International diversification for bond allocations is, in theory, an attractive concept, but in practice it’s not working out so great in 2021 for US investors, based on a set of ETFs.
* Senate Majority Leader Schumer announces deal to avert government shutdown
* Democrats are now the main threat to Biden’s economic agenda
* Central bankers expect supply-chain issues to prolong higher inflation
* China’s mfg sector contracted slightly in September, official data show
* An alternative mfg survey for China reports the sector stabilized in Sep
* UK economic growth revised sharply higher for Q2
* Family offices are increasingly considering crypto investments
* US pending home sales surged in August, surprising forecasters
* US 10-year Treasury yield continues to rise, reaching new 3-month high:
Blending bonds and stocks is a hardy perennial for asset allocation, primarily because of the negative return correlation between the two asset classes that’s prevailed in years past. That is, when stock prices fall (rise), bond prices rise (fall). But this negative correlation isn’t written in stone and fluctuates through time. Recent history suggests it’s fluctuating its way into positive terrain. If so, the diversification benefits of a stock/bond portfolio will fade and possibly evaporate altogether, depending on how positive the return correlation becomes and how long it lasts.
After a summer of drifting lower and then holding in a range, the benchmark 10-year US Treasury yield is running higher this month. Does the jump mark a regime change after decades of trending lower? Or is this one more bout of noise? No one can be certain one way or the other, but we can and should manage our expectations by looking a variety of sources for perspective.
* Treasury Sec. Yellen: US runs out of money on Oct. 18 without higher debt ceiling
* Biden focuses on two Democratic senators to save $3.5 trillion plan
* JPMorgan’s Jamie Dimon says US default would be ‘potentially catastrophic’
* Sen. Warren opposes Fed’s Powell for second term
* Sharp rise in bond yields is challenging investor confidence in big tech firms
* Rising commodities prices lift risk of stagflation for global economy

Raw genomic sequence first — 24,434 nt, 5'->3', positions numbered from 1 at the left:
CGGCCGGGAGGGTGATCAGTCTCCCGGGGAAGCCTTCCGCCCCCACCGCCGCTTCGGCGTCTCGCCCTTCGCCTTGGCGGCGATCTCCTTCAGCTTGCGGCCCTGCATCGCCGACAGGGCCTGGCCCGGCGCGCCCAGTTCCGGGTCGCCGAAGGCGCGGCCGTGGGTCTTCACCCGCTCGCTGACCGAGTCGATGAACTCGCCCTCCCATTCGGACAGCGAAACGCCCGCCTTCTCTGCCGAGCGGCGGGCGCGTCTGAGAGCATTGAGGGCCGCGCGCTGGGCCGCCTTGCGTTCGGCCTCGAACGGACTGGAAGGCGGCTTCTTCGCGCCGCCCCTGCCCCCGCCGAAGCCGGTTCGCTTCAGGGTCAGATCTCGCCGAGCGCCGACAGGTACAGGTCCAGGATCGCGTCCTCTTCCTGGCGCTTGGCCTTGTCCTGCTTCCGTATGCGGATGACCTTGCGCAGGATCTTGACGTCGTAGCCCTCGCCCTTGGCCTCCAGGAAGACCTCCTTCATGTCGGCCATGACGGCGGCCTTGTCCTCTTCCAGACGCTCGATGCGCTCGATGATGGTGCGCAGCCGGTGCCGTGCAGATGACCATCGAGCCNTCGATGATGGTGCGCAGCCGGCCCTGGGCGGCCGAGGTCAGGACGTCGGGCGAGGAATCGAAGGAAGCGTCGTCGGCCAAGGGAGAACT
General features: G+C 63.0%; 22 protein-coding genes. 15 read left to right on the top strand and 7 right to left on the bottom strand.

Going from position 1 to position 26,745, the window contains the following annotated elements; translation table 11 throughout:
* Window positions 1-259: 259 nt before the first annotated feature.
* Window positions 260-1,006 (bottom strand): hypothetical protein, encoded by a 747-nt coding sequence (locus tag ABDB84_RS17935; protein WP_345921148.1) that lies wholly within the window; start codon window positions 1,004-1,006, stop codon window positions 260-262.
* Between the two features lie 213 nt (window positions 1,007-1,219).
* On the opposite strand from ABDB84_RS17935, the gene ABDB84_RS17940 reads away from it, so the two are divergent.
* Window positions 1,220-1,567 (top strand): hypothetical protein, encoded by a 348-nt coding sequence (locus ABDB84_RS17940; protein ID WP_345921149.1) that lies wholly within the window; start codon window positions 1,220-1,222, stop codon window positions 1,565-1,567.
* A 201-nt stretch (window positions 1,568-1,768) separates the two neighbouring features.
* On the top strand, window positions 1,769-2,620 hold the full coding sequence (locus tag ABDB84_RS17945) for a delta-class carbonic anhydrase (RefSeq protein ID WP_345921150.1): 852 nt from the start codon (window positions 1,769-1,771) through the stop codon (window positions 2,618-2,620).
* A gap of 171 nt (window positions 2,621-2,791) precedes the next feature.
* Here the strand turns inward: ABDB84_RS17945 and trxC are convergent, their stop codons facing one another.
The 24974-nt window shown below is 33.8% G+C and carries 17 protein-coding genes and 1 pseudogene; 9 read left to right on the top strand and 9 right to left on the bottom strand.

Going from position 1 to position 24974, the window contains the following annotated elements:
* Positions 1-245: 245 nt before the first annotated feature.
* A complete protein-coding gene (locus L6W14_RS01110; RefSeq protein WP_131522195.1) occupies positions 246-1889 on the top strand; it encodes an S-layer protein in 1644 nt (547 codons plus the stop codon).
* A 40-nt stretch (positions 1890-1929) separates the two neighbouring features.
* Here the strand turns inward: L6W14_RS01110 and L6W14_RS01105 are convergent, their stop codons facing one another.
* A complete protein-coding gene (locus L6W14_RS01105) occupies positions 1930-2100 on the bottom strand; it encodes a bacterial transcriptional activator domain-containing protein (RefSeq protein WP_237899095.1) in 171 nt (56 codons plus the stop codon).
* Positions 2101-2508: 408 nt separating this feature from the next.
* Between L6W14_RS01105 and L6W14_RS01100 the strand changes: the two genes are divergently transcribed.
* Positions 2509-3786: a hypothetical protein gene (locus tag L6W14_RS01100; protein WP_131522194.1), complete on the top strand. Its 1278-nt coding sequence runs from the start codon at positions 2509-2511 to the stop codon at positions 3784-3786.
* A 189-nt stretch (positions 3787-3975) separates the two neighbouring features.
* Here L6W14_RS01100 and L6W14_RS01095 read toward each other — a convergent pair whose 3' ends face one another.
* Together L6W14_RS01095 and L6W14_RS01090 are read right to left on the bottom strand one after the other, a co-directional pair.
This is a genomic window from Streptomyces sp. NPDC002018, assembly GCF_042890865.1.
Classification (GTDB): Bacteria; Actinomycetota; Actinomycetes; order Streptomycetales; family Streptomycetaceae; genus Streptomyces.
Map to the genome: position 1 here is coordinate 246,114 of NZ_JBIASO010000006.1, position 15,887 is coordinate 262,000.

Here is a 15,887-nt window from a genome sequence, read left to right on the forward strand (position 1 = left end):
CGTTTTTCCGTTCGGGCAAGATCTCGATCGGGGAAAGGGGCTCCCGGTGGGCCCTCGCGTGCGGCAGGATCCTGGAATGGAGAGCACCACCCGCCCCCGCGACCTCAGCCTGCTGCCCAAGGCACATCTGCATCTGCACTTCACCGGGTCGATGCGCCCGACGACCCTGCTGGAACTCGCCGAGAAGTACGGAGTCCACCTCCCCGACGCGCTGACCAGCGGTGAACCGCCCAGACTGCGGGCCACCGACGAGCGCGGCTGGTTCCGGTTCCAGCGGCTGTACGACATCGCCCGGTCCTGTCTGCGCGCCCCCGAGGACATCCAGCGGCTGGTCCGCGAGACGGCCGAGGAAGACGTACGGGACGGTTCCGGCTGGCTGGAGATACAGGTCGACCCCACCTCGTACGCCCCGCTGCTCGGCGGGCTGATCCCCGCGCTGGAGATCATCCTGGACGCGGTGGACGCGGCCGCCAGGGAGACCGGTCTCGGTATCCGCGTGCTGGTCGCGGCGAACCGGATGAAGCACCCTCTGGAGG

* Analyst says data shows rise of indexing inflated a stock market bubble
* US home price gains continued accelerating in June, up 19.7% from year ago
* US Consumer Confidence Index continues falling in September:
As oil and gas prices soar, energy shares are back on top for year-to-date performance for US equity sectors through Sep. 27, based on a set of exchange traded funds.
* Senate Republicans block legislation to avoid government shutdown
* Will Dems drop fight on debt limit to avoid government shutdown?
* Treasury and Fed heads set to warn that Delta variant slowing economy
* Europe’s energy crisis is warning for US, says gas trader
* US bank mergers expected to reach highest level since 2008
* Power outages in China create challenges for factories
* US durable-goods orders rose sharply in August
* Brent crude oil (international benchmark) tops $80 a barrel–highest since 2018:
* House will vote this week on infrastructure bill approved by Senate
* Germany’s center-left party claims narrow win over Merkel’s party
* Is risk rising for a US debt default?
* Nomura’s chief China economist cuts forecast for Chinese GDP growth this year
* China may now be the biggest risk factor for emerging markets
* New US home sales rose for a second straight month in August
* Conditions may now be favorable for rising yields
* US 10-year Treasury rebounds to 1.47%, near three-month high:
● The Future of Money: How the Digital Revolution Is Transforming Currencies and Finance
Eswar S. Prasad
Q&A with author via Bloomberg
Q: Why is there such urgency for central banks to develop digital currencies?
A: The reality is that the end of physical cash is not too far away. We are seeing digital payments in various forms beginning to dominate in economies small and large, developing and advanced. So I think for central banks, if you think about their money being used at the retail level, this is at some level an existential question. Central banks will still be able to conduct their main functions and maybe they can continue doing so without having their money being used for retail payments, but having a CBDC has a variety of advantages.